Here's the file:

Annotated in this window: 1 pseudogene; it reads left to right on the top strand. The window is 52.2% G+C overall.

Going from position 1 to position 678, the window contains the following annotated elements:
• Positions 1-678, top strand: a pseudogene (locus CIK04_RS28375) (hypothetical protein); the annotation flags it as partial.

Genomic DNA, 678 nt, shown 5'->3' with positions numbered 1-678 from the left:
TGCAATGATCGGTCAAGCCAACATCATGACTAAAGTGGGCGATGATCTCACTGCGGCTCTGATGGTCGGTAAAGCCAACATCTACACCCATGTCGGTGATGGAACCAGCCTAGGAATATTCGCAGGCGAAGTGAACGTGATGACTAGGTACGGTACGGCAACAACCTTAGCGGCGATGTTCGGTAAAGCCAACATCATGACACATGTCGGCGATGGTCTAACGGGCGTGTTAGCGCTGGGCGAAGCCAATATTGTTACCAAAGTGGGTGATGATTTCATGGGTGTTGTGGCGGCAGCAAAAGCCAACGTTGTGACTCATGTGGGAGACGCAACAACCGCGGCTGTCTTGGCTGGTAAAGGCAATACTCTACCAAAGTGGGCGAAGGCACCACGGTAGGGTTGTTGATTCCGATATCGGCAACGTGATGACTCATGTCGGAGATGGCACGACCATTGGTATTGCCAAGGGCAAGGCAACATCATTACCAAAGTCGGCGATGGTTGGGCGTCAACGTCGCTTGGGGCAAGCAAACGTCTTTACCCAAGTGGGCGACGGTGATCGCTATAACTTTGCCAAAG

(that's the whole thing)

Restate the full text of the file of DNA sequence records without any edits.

Annotated in this window: 1 pseudogene; it reads left to right on the top strand. The window is 52.2% G+C overall.

Going from position 1 to position 678, the window contains the following annotated elements:
• Positions 1-678, top strand: a pseudogene (locus CIK04_RS28375) (hypothetical protein); the annotation flags it as partial.

Genomic DNA, 678 nt, shown 5'->3' with positions numbered 1-678 from the left:
TGCAATGATCGGTCAAGCCAACATCATGACTAAAGTGGGCGATGATCTCACTGCGGCTCTGATGGTCGGTAAAGCCAACATCTACACCCATGTCGGTGATGGAACCAGCCTAGGAATATTCGCAGGCGAAGTGAACGTGATGACTAGGTACGGTACGGCAACAACCTTAGCGGCGATGTTCGGTAAAGCCAACATCATGACACATGTCGGCGATGGTCTAACGGGCGTGTTAGCGCTGGGCGAAGCCAATATTGTTACCAAAGTGGGTGATGATTTCATGGGTGTTGTGGCGGCAGCAAAAGCCAACGTTGTGACTCATGTGGGAGACGCAACAACCGCGGCTGTCTTGGCTGGTAAAGGCAATACTCTACCAAAGTGGGCGAAGGCACCACGGTAGGGTTGTTGATTCCGATATCGGCAACGTGATGACTCATGTCGGAGATGGCACGACCATTGGTATTGCCAAGGGCAAGGCAACATCATTACCAAAGTCGGCGATGGTTGGGCGTCAACGTCGCTTGGGGCAAGCAAACGTCTTTACCCAAGTGGGCGACGGTGATCGCTATAACTTTGCCAAAG